When we called the Dhalkebar police that there was illegal sand extraction going on in the river bed, the person at the other end of the line dismissed it saying, “Even if we come, they will have left by the time we get there.”

The police did not show up for the next hour, but within minutes of our call, the trucks and the bulldozers were gone.

Since Dilip’s murder, the contractors have taken away sand from a 10 km stretch of the river. But every time they call the police, they immediately get threats from the sand mafia.

Last year, when Dilip’s cousin Aditya asked the proprietor of the Churimai Crusher Industry Binod Mahato to stop his illegal activity, goons came to his house and threatened to kill him.

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“After that, my mother did not let me stay at home,” recalled Aditya, who stayed away for six months.

Despite the risk, Ram Jiwan is proud of his daughters. “I lost one son, and my daughters continuously receive threats, but there is no fear in our blood.”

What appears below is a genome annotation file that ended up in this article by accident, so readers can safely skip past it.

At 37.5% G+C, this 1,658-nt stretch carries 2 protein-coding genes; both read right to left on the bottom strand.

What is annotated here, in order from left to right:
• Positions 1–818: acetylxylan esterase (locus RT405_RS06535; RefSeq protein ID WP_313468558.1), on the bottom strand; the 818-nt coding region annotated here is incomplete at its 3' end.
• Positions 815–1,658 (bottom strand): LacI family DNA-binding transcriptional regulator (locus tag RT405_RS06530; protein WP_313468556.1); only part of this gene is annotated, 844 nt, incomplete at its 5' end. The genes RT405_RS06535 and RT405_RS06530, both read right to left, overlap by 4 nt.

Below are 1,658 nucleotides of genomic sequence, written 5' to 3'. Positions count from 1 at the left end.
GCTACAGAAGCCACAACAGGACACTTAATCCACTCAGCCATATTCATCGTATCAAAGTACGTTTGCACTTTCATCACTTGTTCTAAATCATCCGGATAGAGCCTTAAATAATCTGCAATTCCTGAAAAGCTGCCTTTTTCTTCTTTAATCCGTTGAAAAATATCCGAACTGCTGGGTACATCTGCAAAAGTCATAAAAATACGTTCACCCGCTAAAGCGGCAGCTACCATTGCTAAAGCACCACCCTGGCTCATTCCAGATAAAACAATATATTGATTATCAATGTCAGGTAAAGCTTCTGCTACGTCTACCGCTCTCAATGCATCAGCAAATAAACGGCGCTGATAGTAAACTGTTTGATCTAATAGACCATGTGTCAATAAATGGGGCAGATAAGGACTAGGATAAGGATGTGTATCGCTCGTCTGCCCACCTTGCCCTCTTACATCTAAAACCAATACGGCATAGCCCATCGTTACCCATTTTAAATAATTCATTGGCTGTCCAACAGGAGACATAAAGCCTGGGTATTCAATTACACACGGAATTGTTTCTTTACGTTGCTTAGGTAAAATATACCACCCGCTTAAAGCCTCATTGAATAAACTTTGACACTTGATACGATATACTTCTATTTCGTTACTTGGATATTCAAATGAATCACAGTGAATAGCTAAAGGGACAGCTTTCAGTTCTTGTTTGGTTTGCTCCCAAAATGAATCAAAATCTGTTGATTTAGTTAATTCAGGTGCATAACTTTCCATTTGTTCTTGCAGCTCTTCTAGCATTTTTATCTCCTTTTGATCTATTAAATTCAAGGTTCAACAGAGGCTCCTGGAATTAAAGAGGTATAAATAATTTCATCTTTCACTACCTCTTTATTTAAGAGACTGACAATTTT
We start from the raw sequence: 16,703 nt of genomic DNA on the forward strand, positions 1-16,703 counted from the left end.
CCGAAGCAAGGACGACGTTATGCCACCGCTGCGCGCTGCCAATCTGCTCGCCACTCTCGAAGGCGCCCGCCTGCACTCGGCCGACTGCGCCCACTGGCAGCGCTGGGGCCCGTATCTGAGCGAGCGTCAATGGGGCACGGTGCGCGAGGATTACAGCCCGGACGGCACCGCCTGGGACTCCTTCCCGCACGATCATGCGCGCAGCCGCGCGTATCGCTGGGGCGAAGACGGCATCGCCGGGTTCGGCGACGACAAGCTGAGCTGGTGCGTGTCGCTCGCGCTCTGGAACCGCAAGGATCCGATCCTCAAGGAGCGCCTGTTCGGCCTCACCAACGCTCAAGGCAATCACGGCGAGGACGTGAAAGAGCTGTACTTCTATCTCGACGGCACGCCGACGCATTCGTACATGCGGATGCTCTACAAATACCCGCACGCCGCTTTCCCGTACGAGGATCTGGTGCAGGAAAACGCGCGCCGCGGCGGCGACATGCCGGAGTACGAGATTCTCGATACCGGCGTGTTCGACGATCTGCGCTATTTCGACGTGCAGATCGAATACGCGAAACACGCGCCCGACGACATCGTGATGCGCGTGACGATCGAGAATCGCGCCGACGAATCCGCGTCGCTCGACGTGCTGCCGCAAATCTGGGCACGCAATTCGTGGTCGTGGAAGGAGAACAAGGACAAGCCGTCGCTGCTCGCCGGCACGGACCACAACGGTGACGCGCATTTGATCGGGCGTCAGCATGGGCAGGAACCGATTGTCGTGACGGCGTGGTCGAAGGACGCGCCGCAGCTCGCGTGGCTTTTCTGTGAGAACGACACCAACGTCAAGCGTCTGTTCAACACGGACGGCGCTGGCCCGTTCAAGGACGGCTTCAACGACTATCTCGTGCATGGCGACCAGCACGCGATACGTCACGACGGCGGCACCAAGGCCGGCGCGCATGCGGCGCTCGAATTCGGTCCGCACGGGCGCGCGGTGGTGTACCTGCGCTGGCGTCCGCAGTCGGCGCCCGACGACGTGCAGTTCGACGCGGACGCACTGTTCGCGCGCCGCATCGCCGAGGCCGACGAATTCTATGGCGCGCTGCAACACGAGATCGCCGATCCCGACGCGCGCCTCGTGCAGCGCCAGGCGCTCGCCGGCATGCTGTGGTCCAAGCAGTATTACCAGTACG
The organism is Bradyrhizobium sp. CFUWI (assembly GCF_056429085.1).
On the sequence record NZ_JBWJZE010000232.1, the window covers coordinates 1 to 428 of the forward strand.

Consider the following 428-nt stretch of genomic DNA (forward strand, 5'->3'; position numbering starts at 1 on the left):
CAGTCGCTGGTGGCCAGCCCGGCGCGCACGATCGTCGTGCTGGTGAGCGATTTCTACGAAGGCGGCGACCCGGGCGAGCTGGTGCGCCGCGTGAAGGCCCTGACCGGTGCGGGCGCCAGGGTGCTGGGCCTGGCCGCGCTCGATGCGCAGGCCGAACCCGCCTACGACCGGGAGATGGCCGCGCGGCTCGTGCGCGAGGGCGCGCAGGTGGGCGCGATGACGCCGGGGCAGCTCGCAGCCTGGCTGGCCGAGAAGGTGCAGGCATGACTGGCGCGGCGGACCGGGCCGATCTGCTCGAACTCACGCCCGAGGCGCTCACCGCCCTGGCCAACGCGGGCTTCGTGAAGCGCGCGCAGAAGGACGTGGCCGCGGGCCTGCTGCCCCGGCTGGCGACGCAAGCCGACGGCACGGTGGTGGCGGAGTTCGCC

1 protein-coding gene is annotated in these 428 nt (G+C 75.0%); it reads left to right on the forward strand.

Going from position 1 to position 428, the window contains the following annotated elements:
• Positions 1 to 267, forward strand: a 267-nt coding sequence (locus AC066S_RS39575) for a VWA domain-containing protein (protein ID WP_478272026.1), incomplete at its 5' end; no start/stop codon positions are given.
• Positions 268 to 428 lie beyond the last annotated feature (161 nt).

Before coming to Kathmandu, Sangam and Laxmi collected data on the activities of sand and boulder miners and quarry owners in the region. Even if the authorities don’t take any action against the perpetrators, they want the community to be aware of the issues. “If we teach the students about the importance of conserving the Chure, some of them may continue the fight,” said Sangam.

But Laxmi believes that, ultimately, change has to come from the central, provincial and local governments, with strict implementation of environmental protection policies.